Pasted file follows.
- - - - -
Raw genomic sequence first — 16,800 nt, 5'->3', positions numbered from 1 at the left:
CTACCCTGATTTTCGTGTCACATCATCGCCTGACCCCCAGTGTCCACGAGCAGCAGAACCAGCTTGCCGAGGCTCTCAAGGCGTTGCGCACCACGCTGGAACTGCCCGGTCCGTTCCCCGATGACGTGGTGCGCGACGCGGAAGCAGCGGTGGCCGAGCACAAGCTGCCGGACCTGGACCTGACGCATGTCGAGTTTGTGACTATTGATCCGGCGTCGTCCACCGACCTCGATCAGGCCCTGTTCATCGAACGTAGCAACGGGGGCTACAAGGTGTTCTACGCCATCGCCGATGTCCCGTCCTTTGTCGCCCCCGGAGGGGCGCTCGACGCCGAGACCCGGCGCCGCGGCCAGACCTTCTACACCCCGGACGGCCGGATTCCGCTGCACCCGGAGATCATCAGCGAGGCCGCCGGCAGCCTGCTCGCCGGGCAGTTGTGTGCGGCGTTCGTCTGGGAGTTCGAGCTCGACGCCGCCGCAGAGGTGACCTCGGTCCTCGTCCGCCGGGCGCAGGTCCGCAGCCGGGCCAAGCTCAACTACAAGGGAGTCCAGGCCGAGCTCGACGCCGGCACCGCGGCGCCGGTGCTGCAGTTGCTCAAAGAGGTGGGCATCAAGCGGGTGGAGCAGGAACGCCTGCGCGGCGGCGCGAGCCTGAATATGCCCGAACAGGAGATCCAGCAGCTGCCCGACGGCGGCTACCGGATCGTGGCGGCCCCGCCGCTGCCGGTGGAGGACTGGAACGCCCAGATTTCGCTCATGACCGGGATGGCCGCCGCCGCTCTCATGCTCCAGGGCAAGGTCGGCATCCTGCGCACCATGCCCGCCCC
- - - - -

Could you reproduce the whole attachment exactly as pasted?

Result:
Raw genomic sequence first — 16,800 nt, 5'->3', positions numbered from 1 at the left:
CTACCCTGATTTTCGTGTCACATCATCGCCTGACCCCCAGTGTCCACGAGCAGCAGAACCAGCTTGCCGAGGCTCTCAAGGCGTTGCGCACCACGCTGGAACTGCCCGGTCCGTTCCCCGATGACGTGGTGCGCGACGCGGAAGCAGCGGTGGCCGAGCACAAGCTGCCGGACCTGGACCTGACGCATGTCGAGTTTGTGACTATTGATCCGGCGTCGTCCACCGACCTCGATCAGGCCCTGTTCATCGAACGTAGCAACGGGGGCTACAAGGTGTTCTACGCCATCGCCGATGTCCCGTCCTTTGTCGCCCCCGGAGGGGCGCTCGACGCCGAGACCCGGCGCCGCGGCCAGACCTTCTACACCCCGGACGGCCGGATTCCGCTGCACCCGGAGATCATCAGCGAGGCCGCCGGCAGCCTGCTCGCCGGGCAGTTGTGTGCGGCGTTCGTCTGGGAGTTCGAGCTCGACGCCGCCGCAGAGGTGACCTCGGTCCTCGTCCGCCGGGCGCAGGTCCGCAGCCGGGCCAAGCTCAACTACAAGGGAGTCCAGGCCGAGCTCGACGCCGGCACCGCGGCGCCGGTGCTGCAGTTGCTCAAAGAGGTGGGCATCAAGCGGGTGGAGCAGGAACGCCTGCGCGGCGGCGCGAGCCTGAATATGCCCGAACAGGAGATCCAGCAGCTGCCCGACGGCGGCTACCGGATCGTGGCGGCCCCGCCGCTGCCGGTGGAGGACTGGAACGCCCAGATTTCGCTCATGACCGGGATGGCCGCCGCCGCTCTCATGCTCCAGGGCAAGGTCGGCATCCTGCGCACCATGCCCGCCCC